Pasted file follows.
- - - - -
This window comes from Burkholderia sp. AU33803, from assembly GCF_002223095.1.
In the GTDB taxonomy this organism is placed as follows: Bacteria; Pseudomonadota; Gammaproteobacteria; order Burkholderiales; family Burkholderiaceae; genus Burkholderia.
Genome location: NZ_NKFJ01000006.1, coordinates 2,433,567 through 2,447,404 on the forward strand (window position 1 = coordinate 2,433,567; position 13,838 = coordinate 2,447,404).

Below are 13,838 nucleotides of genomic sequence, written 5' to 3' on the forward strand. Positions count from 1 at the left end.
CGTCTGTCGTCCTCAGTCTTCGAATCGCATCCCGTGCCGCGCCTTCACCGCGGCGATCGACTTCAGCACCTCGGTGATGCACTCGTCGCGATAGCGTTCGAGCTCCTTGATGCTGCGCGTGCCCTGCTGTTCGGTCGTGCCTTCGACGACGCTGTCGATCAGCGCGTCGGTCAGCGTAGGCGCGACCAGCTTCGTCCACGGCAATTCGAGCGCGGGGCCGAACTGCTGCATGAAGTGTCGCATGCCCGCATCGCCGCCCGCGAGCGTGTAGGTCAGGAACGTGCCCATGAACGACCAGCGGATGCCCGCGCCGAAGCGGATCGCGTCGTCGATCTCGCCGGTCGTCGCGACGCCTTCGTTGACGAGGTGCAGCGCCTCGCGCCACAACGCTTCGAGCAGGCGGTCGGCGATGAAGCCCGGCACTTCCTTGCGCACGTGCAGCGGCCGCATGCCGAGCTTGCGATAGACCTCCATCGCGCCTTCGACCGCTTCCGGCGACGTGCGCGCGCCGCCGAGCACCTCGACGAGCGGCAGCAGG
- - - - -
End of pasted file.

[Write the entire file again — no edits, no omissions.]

This window comes from Burkholderia sp. AU33803, from assembly GCF_002223095.1.
In the GTDB taxonomy this organism is placed as follows: Bacteria; Pseudomonadota; Gammaproteobacteria; order Burkholderiales; family Burkholderiaceae; genus Burkholderia.
Genome location: NZ_NKFJ01000006.1, coordinates 2,433,567 through 2,447,404 on the forward strand (window position 1 = coordinate 2,433,567; position 13,838 = coordinate 2,447,404).

Below are 13,838 nucleotides of genomic sequence, written 5' to 3' on the forward strand. Positions count from 1 at the left end.
CGTCTGTCGTCCTCAGTCTTCGAATCGCATCCCGTGCCGCGCCTTCACCGCGGCGATCGACTTCAGCACCTCGGTGATGCACTCGTCGCGATAGCGTTCGAGCTCCTTGATGCTGCGCGTGCCCTGCTGTTCGGTCGTGCCTTCGACGACGCTGTCGATCAGCGCGTCGGTCAGCGTAGGCGCGACCAGCTTCGTCCACGGCAATTCGAGCGCGGGGCCGAACTGCTGCATGAAGTGTCGCATGCCCGCATCGCCGCCCGCGAGCGTGTAGGTCAGGAACGTGCCCATGAACGACCAGCGGATGCCCGCGCCGAAGCGGATCGCGTCGTCGATCTCGCCGGTCGTCGCGACGCCTTCGTTGACGAGGTGCAGCGCCTCGCGCCACAACGCTTCGAGCAGGCGGTCGGCGATGAAGCCCGGCACTTCCTTGCGCACGTGCAGCGGCCGCATGCCGAGCTTGCGATAGACCTCCATCGCGCCTTCGACCGCTTCCGGCGACGTGCGCGCGCCGCCGAGCACCTCGACGAGCGGCAGCAGG